Reviewed: [May 2020]
Released [2020 Woodcut Records]
Reviewer: Peter Atkinson
Since no one can fucking go anywhere these days, I had big plans to take an audio trip around the world this month and explore the most “foreign” promos that had turned up of late – bands from exotic locales, albums with mysterious, impenetrable names and, if possible, songs sung in the native language.
But real job mandatory telework has found a way to consume the “free” time it was supposed to open up and then some – and I found myself with far less of an opportunity to do the theme package of reviews I had hoped to do. So in the end – with apologies to France’s Dysylumn and Aodon, Austria’s Perchta, Finland’s Oranssi Pazuzu, Switzerland’s Aara, Paraguay’s Verthebral and Poland’s Czerń, among many others – I managed only two. And for the first, I simply opted for the tongue-twisteriest of the bunch. And that was Finnish black metallers Korgonthurus and their third full-length Kuolleestasyntynyt.
Apparently translating to “born from the dead,” Kuolleestasyntynyt is a fitting title in that it marks a resurrection for the band, which split – for a second time! – in 2017, not long after issuing Vuohen Siunaus, their first album in seven years. Original vocalist/guitarist Corvus and drummer Kryth reconvened as Korgonthurus with bassist Incisura soon there after, and with new guitarist Insanis Xul in tow have indeed been born from the dead.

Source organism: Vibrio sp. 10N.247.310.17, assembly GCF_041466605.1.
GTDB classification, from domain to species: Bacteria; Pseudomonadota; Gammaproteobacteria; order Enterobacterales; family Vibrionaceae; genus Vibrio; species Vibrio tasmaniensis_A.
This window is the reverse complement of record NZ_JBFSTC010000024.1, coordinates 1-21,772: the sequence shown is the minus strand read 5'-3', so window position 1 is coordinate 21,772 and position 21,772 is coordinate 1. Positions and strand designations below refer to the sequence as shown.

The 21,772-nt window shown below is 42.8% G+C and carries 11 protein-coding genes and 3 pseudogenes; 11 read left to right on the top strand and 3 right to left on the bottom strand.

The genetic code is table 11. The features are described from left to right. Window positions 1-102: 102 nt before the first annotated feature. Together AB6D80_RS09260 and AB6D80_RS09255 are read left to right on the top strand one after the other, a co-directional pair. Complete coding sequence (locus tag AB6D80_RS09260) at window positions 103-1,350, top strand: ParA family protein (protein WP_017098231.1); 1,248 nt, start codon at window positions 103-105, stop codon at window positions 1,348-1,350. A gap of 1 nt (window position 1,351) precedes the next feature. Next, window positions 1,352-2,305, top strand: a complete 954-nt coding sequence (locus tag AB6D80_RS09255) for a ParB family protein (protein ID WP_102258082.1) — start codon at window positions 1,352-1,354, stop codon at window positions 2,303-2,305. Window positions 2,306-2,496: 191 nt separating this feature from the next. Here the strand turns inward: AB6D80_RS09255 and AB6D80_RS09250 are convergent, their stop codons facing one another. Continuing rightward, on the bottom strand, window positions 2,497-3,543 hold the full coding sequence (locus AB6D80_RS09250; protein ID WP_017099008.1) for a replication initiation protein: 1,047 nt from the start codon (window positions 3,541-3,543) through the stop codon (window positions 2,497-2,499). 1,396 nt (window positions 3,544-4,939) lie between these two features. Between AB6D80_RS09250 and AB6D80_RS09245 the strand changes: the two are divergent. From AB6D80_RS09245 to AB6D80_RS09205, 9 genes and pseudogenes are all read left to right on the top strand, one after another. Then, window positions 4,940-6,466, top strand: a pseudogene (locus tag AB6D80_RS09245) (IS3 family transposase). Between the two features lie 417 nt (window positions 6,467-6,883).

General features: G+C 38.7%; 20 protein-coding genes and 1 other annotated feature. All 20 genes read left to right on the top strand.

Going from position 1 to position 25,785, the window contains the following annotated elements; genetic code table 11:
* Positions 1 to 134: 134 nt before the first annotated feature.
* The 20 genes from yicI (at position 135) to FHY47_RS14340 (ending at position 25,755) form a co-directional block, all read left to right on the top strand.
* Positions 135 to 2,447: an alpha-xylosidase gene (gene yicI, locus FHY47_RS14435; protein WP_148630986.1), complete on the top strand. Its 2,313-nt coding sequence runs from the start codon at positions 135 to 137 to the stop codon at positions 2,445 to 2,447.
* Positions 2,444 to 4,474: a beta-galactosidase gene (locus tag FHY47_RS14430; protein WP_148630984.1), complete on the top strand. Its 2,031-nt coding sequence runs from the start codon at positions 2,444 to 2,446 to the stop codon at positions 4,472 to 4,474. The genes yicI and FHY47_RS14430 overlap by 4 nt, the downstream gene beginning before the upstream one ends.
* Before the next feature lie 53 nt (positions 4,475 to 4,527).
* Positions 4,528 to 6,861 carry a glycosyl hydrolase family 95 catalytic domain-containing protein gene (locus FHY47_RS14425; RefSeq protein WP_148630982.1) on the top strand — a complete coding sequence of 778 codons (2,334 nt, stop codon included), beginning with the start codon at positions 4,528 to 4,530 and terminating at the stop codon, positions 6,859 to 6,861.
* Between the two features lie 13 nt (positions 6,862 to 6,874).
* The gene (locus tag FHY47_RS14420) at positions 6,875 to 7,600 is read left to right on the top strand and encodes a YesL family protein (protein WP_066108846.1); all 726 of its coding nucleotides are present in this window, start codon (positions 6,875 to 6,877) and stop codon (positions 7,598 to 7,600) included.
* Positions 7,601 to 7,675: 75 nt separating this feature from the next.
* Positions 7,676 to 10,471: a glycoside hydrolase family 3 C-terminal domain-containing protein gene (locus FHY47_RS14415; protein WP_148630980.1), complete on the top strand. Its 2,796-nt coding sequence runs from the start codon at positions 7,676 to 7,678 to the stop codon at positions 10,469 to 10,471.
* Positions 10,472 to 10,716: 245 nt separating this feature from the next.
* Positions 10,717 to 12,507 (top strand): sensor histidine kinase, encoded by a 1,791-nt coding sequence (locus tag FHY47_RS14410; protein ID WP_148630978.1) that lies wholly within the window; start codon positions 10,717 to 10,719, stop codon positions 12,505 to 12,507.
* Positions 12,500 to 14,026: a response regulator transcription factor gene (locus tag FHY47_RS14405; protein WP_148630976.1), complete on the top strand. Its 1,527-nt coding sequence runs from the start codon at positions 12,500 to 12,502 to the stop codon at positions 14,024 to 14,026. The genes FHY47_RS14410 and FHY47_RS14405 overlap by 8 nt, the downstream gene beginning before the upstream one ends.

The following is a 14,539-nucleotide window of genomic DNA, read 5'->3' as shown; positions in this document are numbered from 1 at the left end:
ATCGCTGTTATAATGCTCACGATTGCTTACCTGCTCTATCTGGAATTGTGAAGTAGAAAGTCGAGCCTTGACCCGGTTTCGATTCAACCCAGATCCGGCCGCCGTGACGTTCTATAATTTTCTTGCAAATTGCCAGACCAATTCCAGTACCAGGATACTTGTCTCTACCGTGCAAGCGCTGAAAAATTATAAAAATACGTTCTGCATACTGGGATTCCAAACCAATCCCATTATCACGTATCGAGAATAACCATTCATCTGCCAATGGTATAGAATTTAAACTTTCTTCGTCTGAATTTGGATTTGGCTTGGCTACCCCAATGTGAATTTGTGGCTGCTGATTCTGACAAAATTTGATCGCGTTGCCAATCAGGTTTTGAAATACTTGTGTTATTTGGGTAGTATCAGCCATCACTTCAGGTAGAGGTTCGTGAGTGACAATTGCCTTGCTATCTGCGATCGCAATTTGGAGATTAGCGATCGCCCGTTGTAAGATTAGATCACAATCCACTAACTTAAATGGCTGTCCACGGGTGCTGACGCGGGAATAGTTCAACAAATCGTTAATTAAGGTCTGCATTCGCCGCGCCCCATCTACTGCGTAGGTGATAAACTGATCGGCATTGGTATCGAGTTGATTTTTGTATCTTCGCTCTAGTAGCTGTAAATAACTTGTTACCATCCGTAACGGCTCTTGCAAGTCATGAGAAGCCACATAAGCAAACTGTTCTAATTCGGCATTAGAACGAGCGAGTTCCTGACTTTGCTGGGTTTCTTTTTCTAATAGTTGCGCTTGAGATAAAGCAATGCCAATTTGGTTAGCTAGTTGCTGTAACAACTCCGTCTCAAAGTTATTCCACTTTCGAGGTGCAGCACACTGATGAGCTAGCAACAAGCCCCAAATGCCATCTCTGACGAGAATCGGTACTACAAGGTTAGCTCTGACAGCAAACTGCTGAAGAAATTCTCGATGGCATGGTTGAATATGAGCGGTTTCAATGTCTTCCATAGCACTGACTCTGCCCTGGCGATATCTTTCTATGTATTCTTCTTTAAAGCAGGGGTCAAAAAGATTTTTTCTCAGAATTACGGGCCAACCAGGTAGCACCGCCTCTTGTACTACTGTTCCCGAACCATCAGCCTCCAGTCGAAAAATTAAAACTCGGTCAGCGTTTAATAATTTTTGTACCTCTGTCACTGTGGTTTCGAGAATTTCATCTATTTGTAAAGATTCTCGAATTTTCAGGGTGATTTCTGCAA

Kuolleestasyntynyt blends primal black metal rawness with surprising riffiness, epic scale and the cat-with-its-ass-ablaze shrieking of Corvus for a grim, potent outing that succeeds in spite of the relatively length of most of the songs. Three of the six tracks top six minutes and the finale, “Nox,” weighs in a 9:31. But the band keeps things moving, despite ample atmospheric or austere stretches. Kryth’s steady, galloping tempos lead the way for the crafty guitar work of Corvus and Insanis Xul, who weave together cascading trems, surging grooves and eerie mood pieces – especially on “Nox,” which concludes with an Eastern-sounding acoustic passage – with great finesse.
The pile-driving riffs of the title track, which opens the album, are far more “metal” than “black” and repeat elsewhere, giving the album plenty of heft to offset the shrill blackened sprints of “Tuhontuoja,” whereas “Syyttäjäenkeli” mashes both approaches together into a titanic 6:33. “Riivattu” adds an unexpectedly grinding bottom end and as the album’s shortest song, at 4:14, is also its most imposing and vicious, especially when paired with the agonizing, yet initially serene “Yön lapsi” that follows.
What began as mere exercise in curiosity – as I knew precious little of Korgonthurus – ended up paying off in discovery. Kuolleestasyntynyt captures the scale and sophistication, but strips away the bloat, of symphonic black metal and delivers it with the rough and tumble ugliness of more blue collar black metal. No easy feat, though these guys do it with aplomb – or “itsevarmuus,” as the Finns might say, if Google translate is to be believed.